You mention that there are core individual creators on films. In my opinion, the films that are closest to game development are 3D animated features these days -- they utilize roughly the same types of people, they marry engineering (in terms of new technology) and art, they have directors and writers who are responsible for the narrative/plot/etc. I look most of at Pixar's movies and I see works of art that are also products. And I know folks who work there, and I know they feel they have creative input in their jobs. In fact, it is exactly because of this creative buy-in that these folks are able to produce such great work. It's what separates Pixar movies from most of the other uninspired 3D animated dreck that comes out in a given year. I'd say it also distinguishes some of the better Ubisoft titles that I've played over the last few years, too -- the first Prince of Persia they did (I haven't played the sequels), Clint's work on the Splinter Cell series, Beyond Good and Evil, Rayman 2.

Finally, Clint probably wouldn't call you on this, but frankly, I find it laughable that someone who hides behind the anonymity of a "cover" name would tell Clint to have some balls. Have some balls, GG! Strike out for the wilderness and tell us what you've done that should make us sit up and listen! Your message is hindered by the fact that you don't have your name "on the box", so to speak.

Many months after the comments have died...

Say radiohead wrote a song and never explained to anyone what it meant, not the lyrics, not the music, not the motiffs... The song is good. In fact, the song is incredible! Now, the lyrics are pretty ambiguous, though they have applicability to many diferent subjects and are good lyrics too (memorable quotes, etc.). After many years, the World's concensus of what the song meant was "A". Radiohead then decides to share with the World what the song was really about and actually, it wasnt "A" at all, it was "B". Would this sittuation be what Ebert refers to the player having a range of perspectives in games instead of the ONE intended by the artist in "art"? Would this prohibit the song from being considered art? Would it simply qualify Radiohead as poor artists or the song as bad art? What if the artist stops making the art (and calls it "finished") when he/she thinks the msg (if one was intended) was conveyed and no one ever gets it or "sees" it as done and complete?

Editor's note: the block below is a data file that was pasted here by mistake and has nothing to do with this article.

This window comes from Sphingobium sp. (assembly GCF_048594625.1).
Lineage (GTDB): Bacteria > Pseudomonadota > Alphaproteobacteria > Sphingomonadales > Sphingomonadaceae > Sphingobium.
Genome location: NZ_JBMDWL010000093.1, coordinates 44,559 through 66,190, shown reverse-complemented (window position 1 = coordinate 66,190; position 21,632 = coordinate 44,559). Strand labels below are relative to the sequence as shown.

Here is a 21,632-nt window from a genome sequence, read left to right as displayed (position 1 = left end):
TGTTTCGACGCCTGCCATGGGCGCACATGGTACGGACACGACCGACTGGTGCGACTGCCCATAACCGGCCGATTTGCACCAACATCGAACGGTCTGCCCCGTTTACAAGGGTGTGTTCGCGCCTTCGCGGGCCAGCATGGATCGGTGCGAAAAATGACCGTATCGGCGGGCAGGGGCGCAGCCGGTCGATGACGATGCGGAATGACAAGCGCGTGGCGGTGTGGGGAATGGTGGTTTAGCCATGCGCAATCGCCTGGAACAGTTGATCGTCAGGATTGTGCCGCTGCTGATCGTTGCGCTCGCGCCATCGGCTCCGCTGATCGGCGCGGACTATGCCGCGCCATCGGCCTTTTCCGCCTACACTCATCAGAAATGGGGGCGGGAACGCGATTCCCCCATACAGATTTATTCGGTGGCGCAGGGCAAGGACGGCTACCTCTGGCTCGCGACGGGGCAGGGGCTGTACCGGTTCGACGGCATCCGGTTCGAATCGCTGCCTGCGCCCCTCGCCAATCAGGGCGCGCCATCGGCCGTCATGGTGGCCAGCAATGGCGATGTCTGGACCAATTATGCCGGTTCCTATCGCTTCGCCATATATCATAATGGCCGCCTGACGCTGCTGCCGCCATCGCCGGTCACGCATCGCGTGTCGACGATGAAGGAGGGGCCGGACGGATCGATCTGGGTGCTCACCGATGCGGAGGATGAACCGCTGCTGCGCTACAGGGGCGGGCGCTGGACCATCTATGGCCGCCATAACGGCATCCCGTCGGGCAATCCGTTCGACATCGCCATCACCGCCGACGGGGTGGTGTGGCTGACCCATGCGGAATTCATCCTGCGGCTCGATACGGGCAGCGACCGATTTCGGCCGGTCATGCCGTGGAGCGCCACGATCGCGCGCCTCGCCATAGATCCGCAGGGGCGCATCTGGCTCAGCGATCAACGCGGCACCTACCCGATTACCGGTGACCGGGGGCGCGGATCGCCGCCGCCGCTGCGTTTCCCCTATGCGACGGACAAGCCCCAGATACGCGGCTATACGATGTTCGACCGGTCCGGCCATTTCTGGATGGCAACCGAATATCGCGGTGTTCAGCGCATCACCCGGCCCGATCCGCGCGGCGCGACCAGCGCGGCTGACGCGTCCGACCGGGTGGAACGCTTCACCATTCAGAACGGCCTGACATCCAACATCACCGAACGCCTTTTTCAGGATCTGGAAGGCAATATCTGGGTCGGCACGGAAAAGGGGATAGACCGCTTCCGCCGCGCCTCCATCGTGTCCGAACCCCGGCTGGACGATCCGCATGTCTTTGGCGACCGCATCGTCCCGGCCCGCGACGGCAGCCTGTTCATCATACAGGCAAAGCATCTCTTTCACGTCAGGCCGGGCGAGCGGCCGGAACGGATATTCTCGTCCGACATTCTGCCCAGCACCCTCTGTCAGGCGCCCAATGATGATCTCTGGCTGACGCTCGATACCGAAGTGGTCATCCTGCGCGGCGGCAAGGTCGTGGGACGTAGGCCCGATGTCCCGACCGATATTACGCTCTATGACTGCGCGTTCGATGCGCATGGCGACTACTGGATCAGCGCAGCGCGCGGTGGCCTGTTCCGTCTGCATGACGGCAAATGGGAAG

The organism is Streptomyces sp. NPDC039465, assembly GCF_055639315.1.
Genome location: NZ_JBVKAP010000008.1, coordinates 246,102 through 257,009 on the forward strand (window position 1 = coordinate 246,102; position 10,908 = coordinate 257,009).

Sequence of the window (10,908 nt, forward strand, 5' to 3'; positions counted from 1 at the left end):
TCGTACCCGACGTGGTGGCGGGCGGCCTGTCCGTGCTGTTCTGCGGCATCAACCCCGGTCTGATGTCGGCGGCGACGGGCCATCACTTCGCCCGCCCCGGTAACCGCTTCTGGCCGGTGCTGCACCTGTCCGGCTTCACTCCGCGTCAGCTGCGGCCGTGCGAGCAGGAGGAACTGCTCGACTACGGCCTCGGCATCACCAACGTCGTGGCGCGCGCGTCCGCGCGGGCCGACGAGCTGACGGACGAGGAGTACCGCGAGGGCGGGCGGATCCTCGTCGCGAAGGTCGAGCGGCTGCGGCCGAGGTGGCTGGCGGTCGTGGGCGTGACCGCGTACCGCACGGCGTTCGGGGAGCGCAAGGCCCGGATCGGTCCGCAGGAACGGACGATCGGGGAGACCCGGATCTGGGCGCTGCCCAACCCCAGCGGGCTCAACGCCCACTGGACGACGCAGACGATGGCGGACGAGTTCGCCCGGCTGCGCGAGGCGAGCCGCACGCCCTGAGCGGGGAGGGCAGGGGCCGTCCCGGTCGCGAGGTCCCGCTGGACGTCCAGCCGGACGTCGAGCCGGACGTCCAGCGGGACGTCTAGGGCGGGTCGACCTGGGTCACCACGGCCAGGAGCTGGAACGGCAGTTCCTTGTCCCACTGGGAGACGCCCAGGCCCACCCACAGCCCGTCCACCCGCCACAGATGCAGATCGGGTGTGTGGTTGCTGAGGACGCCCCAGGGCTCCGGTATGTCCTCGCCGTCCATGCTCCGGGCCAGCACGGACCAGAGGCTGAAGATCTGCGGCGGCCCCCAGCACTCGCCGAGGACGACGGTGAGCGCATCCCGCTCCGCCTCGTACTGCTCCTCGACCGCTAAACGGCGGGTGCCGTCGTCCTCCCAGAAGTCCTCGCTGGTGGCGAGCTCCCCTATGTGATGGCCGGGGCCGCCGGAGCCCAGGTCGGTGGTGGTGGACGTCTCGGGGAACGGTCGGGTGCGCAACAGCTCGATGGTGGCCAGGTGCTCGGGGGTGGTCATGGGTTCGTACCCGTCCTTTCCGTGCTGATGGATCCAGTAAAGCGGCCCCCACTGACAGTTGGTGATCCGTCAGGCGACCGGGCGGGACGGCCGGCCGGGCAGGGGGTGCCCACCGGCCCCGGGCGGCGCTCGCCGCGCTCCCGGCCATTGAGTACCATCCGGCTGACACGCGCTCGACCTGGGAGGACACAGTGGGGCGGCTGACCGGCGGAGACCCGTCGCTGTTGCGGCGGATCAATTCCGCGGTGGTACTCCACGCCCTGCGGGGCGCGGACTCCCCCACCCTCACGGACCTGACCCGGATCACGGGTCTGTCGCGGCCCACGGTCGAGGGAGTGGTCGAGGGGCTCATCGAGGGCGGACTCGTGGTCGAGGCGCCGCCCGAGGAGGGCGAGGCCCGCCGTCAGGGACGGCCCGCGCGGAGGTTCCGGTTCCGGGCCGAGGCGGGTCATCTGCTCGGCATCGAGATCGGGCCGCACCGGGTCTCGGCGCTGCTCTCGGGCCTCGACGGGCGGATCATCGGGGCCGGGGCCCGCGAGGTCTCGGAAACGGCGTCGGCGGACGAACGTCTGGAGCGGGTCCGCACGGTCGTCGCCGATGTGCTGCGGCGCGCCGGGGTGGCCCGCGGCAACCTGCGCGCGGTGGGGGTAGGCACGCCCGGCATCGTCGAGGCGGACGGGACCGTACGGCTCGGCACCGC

I hope that artists are allowed to let go of the conclusions reached by witnesses of the art in question. If not, they would have to make art that adapts itself to all different kinds of personal perspectives in order to guarantee the conclusion they intend others (AND including the artist) to "get" once it is externalized and considered done.

I wonder if this would constitute a part of the rebutal.


In think these issue are well covered in academic art theory. I think we generally accept that what the artists 'says it means' is irrelevant unless he says it 'in' the work itself. In other words, after the work is finished, the author is no longer the 'authority' on what the work means, he or she or radiohead are just another voice with an opinion about the meaning of the work. Anyone who can justify their interpretation of the work - and can tie their justifications back to the text - has an equally valid opinion. So, is Dumbledor gay? The question is technically speaking unanswered. Simply because the author says he is does not make it so - she didn't it explicitly in the text.

Wow, I was actually thinking about that (Dumbledore Gay? etc.) when I wrote in. Funny, you've "read" my text/mind. I really appreciate that :)